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Oklahoma State University

Clothing sizes of the future

Friday, June 12, 2020

jeans stacked on one another in pile

Clothing of the future may rely less on numbered sizes, and more on data points.

Many women shoppers notice sizes vary greatly across brands, said Dr. Lynn Boorady, head of the Oklahoma State University Department of Design, Housing and Merchandising. While this can be frustrating, she believes it reflects the diversity in women’s body types and is using technology to help women find a more customized fit. 

“Everyone keeps telling me, ‘Well, don’t you want to see sizing standardized?’” Boorady said. “No, I don’t. Because if we standardize sizes, we’re saying there is only one body type in the United States, and that is not true. We are all different sizes, all different shapes.”

Instead, Boorady and other OSU researchers use a body scanner to collect more than 250 measurements of an individual’s body. Each measurement is converted into a digital avatar and then into customized, electronic clothing patterns. 

“If I were to body scan Olympic athletes, I could tell what sport they played by their shape,” Boorady. “For example, people who do fencing have a dominant hand, and very often their arm is a whole size different because they’ve built up muscles on that side of the body.”

Electronic patterns based on personalized measurements save a time-consuming step: pattern making. Traditionally, designers used rough measurements to create paper patterns, then stitched sample clothing for a model to try on before repeating the process to fine-tune the fit.

After the pattern was perfected, it could be mass produced for sale, but if it was going to be sold in different colors or materials, separate demo pieces would still need to be made. To streamline this, Boorady and other OSU researchers are supplementing the body scanner with another new technology: the Kawabatta machine.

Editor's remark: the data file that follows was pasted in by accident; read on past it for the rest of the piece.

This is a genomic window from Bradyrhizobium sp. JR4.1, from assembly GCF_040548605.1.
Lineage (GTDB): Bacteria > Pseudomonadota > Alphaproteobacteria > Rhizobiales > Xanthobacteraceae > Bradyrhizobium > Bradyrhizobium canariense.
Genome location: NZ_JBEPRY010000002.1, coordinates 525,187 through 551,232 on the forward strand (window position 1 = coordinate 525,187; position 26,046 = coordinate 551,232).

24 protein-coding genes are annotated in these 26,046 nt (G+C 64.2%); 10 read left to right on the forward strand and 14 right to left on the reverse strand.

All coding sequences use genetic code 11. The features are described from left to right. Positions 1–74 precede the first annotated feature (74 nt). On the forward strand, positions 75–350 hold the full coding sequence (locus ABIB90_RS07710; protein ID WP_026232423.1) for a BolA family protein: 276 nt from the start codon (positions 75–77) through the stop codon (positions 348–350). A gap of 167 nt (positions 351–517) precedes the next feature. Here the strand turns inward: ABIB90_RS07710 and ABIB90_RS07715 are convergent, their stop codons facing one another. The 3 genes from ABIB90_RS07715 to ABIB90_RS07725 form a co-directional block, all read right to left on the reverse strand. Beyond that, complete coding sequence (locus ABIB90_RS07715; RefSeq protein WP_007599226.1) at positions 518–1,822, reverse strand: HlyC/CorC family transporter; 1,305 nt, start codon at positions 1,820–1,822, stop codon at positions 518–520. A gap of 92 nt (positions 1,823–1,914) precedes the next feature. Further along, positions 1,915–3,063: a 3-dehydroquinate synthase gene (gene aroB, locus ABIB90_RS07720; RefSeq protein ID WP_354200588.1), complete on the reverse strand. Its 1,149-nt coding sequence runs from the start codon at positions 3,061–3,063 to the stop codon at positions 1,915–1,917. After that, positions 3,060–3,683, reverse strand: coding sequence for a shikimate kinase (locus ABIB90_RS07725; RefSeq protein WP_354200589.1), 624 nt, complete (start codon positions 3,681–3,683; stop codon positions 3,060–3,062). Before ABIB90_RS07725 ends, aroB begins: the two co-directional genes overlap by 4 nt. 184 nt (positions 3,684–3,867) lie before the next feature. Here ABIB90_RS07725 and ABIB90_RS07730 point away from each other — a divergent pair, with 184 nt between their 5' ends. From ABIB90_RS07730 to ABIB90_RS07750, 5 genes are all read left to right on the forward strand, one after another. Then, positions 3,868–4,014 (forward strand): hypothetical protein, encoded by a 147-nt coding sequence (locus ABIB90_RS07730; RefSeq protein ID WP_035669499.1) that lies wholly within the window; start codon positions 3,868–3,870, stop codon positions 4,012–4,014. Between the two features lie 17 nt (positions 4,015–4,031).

“We’ll take a look at the texture of the fabric, how it drapes, how thick it is, if it’s foldable. All the aspects that go into fabric characteristics it will input into the computer, and the computer will read this. It’s all data-driven,” Boorady said.

As online shopping gains popularity, the Kawabatta machine provides enough data on fabric texture to create a computer-generated image of the garment without it ever being produced. Online customers can visualize colors and sizes with one click of the mouse.

“We won’t be having to make up sample garments,” Boorady said. “We won’t make anything until you buy it, and then when we produce on demand it will help with sustainability – less clothing in the landfills, less inventory to get rid of.”

With technology ready to customize, fashion industry leaders are now reaching out to learn customers' preferences. Some fashion companies already use a customer’s questionnaire on fashion preferences to send boxes of customized clothing recommendations, studying the clothing customers return and keep to build a database on their clothing preferences.

“The more they know about you, the better they can be. One day, you could upload your avatar to a website, and the company could start to suggest things for you.”

MEDIA CONTACT: Brittany Bowman | 405-744-9347 |

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